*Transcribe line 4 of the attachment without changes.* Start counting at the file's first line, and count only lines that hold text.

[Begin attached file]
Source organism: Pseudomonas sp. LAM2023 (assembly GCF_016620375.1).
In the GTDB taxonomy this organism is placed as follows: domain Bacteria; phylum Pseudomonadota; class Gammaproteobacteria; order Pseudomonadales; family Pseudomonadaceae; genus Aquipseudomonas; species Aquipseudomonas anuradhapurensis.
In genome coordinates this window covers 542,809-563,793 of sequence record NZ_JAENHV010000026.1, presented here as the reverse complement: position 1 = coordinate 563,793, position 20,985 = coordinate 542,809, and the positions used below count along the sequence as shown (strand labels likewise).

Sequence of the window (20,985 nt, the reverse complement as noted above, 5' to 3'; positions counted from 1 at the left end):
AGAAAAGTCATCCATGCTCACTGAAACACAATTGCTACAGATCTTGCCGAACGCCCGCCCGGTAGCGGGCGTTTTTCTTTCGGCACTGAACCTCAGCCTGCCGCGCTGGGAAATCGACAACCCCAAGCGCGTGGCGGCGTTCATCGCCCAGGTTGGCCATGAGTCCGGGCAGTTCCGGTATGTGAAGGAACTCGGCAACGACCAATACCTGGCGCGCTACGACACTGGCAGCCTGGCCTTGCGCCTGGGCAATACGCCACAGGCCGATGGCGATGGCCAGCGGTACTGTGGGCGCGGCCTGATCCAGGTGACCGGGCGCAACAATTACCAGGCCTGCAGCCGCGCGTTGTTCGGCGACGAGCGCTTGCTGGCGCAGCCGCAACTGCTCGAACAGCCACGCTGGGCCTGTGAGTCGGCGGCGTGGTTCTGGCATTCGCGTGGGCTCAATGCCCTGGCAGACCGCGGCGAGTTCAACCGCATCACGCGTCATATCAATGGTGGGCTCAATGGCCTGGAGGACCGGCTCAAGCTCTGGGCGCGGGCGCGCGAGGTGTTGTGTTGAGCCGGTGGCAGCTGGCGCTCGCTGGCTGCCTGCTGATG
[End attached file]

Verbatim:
Sequence of the window (20,985 nt, the reverse complement as noted above, 5' to 3'; positions counted from 1 at the left end):